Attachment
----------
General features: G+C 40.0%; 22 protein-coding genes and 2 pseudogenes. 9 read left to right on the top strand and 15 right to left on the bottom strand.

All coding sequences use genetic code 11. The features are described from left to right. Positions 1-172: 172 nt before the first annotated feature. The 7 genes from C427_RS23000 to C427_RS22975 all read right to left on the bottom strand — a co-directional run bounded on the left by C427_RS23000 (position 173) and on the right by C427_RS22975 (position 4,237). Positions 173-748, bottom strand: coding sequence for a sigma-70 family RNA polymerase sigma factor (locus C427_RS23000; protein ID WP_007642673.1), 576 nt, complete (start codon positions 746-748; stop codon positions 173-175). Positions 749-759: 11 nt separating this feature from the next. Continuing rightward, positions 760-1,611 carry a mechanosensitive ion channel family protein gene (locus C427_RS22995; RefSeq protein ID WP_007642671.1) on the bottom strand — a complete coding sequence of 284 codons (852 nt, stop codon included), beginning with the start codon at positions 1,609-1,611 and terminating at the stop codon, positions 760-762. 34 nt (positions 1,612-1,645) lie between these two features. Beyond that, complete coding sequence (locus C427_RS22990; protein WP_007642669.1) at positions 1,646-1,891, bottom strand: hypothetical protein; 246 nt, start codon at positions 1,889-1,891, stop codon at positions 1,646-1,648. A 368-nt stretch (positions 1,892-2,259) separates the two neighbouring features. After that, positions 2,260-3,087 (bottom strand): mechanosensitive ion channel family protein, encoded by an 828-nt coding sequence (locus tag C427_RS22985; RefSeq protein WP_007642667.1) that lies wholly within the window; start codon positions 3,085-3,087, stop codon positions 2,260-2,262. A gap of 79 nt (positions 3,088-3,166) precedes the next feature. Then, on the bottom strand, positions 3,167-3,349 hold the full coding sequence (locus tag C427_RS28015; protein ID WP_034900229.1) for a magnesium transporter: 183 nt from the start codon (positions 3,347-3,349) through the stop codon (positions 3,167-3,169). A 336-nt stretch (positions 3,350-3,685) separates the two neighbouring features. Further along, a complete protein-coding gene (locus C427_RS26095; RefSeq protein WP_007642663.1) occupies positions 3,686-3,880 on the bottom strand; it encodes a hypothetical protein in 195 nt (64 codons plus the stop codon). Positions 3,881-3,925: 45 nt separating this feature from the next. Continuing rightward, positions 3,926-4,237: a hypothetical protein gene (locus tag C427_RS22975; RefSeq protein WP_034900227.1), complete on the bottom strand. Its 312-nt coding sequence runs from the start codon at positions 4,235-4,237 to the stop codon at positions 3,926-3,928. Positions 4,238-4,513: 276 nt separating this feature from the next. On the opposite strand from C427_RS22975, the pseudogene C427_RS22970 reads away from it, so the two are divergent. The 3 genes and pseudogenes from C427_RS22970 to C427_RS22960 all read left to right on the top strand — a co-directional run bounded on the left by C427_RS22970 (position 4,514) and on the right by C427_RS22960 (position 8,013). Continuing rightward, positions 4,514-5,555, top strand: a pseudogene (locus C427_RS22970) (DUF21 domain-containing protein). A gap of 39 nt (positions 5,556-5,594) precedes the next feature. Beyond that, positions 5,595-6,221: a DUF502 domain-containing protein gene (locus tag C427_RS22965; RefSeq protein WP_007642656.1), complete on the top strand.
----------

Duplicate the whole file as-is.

General features: G+C 40.0%; 22 protein-coding genes and 2 pseudogenes. 9 read left to right on the top strand and 15 right to left on the bottom strand.

All coding sequences use genetic code 11. The features are described from left to right. Positions 1-172: 172 nt before the first annotated feature. The 7 genes from C427_RS23000 to C427_RS22975 all read right to left on the bottom strand — a co-directional run bounded on the left by C427_RS23000 (position 173) and on the right by C427_RS22975 (position 4,237). Positions 173-748, bottom strand: coding sequence for a sigma-70 family RNA polymerase sigma factor (locus C427_RS23000; protein ID WP_007642673.1), 576 nt, complete (start codon positions 746-748; stop codon positions 173-175). Positions 749-759: 11 nt separating this feature from the next. Continuing rightward, positions 760-1,611 carry a mechanosensitive ion channel family protein gene (locus C427_RS22995; RefSeq protein ID WP_007642671.1) on the bottom strand — a complete coding sequence of 284 codons (852 nt, stop codon included), beginning with the start codon at positions 1,609-1,611 and terminating at the stop codon, positions 760-762. 34 nt (positions 1,612-1,645) lie between these two features. Beyond that, complete coding sequence (locus C427_RS22990; protein WP_007642669.1) at positions 1,646-1,891, bottom strand: hypothetical protein; 246 nt, start codon at positions 1,889-1,891, stop codon at positions 1,646-1,648. A 368-nt stretch (positions 1,892-2,259) separates the two neighbouring features. After that, positions 2,260-3,087 (bottom strand): mechanosensitive ion channel family protein, encoded by an 828-nt coding sequence (locus tag C427_RS22985; RefSeq protein WP_007642667.1) that lies wholly within the window; start codon positions 3,085-3,087, stop codon positions 2,260-2,262. A gap of 79 nt (positions 3,088-3,166) precedes the next feature. Then, on the bottom strand, positions 3,167-3,349 hold the full coding sequence (locus tag C427_RS28015; protein ID WP_034900229.1) for a magnesium transporter: 183 nt from the start codon (positions 3,347-3,349) through the stop codon (positions 3,167-3,169). A 336-nt stretch (positions 3,350-3,685) separates the two neighbouring features. Further along, a complete protein-coding gene (locus C427_RS26095; RefSeq protein WP_007642663.1) occupies positions 3,686-3,880 on the bottom strand; it encodes a hypothetical protein in 195 nt (64 codons plus the stop codon). Positions 3,881-3,925: 45 nt separating this feature from the next. Continuing rightward, positions 3,926-4,237: a hypothetical protein gene (locus tag C427_RS22975; RefSeq protein WP_034900227.1), complete on the bottom strand. Its 312-nt coding sequence runs from the start codon at positions 4,235-4,237 to the stop codon at positions 3,926-3,928. Positions 4,238-4,513: 276 nt separating this feature from the next. On the opposite strand from C427_RS22975, the pseudogene C427_RS22970 reads away from it, so the two are divergent. The 3 genes and pseudogenes from C427_RS22970 to C427_RS22960 all read left to right on the top strand — a co-directional run bounded on the left by C427_RS22970 (position 4,514) and on the right by C427_RS22960 (position 8,013). Continuing rightward, positions 4,514-5,555, top strand: a pseudogene (locus C427_RS22970) (DUF21 domain-containing protein). A gap of 39 nt (positions 5,556-5,594) precedes the next feature. Beyond that, positions 5,595-6,221: a DUF502 domain-containing protein gene (locus tag C427_RS22965; RefSeq protein WP_007642656.1), complete on the top strand.